skip to Main Content
Architecture, urban planning and research in, on and next to water
+31 70 39 44 234

Waterstudio at BBC


Are floating homes the next frontier for urban design?

Architecture that works with water, rising with floods and sitting upon unused city space, may be the future of urban planning, say these innovative designers.
Buildings and communities that can float on water may be the next step in the evolution of cities, according to some avant-garde housing designers.

Many of the world’s largest cities sit next to, or are built around, large bodies of water. In the light of unprecedented population growth, climate change, flooding and rising sea levels, are floating homes the next frontier in urban living?

Watch the video to see two leading architecture firms describe their innovative concepts for life on water.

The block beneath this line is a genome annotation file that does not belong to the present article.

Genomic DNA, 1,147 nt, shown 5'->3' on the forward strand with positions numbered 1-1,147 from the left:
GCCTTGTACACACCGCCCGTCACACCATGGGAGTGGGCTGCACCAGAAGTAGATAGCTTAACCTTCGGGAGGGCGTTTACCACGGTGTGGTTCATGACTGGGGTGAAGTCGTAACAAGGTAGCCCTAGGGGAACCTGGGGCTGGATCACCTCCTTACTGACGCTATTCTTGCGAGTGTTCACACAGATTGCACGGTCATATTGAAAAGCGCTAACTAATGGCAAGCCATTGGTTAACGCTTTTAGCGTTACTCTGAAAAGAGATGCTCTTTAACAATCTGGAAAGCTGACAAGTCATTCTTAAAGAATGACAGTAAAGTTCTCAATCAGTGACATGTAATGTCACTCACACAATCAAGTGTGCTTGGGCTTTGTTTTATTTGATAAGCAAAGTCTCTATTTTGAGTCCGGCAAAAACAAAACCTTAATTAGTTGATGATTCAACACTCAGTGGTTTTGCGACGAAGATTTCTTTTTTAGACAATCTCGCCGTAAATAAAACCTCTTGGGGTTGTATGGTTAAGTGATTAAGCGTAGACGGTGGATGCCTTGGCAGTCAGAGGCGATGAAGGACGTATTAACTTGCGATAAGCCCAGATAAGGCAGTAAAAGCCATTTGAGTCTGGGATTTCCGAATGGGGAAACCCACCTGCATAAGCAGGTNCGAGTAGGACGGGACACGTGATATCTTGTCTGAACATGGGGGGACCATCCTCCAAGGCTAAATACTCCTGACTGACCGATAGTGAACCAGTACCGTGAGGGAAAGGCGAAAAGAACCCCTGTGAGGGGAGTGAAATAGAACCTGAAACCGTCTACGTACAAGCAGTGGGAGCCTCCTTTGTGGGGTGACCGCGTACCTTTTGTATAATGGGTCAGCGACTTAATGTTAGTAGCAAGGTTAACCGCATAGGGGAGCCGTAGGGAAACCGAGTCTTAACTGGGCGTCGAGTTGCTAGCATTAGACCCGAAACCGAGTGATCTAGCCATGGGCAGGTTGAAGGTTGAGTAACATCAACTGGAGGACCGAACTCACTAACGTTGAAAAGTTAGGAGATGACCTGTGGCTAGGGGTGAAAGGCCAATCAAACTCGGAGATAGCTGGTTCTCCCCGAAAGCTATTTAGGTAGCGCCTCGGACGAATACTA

Click here to see the video

Can floating homes solve the urban housing crunch?

By Ken Wysocky

ON THE SURFACE, Michele Affronte and Marianne Gerrits have little in common. Affronte is a real estate agent who lives in Sausalito, California. Gerrits resides almost half-way around the world in Amsterdam.

Yet one common element ties them together. They both are urban pioneers of sorts — early adopters, if you will — of a lifestyle that could well be the wave of the future in city dwelling: Living the life aquatic aboard floating homes.

As land and housing prices in heavily populated urban areas continue to rise astronomically and housing availability becomes tighter than a first-gear hairpin curve, the floating home seems like a logical and plausible alternative for urban planners and developers. The bottom line: They aren’t making land any more, as American writer and sage Mark Twain astutely observed more than a century ago.

Other factors portend this sea change in urban living, such as rising ocean levels as a result of climate change and burgeoning populations that will strain existing land resources in urban areas. While few predict a Waterworld-ish doomsday scenario, it is interesting to note that about 44% of the world’s population lives within 150 kilometres (93 miles) of an ocean and most of the world’s megacities (2.5 million inhabitants or more) lie in coastal areas, according to the United Nations.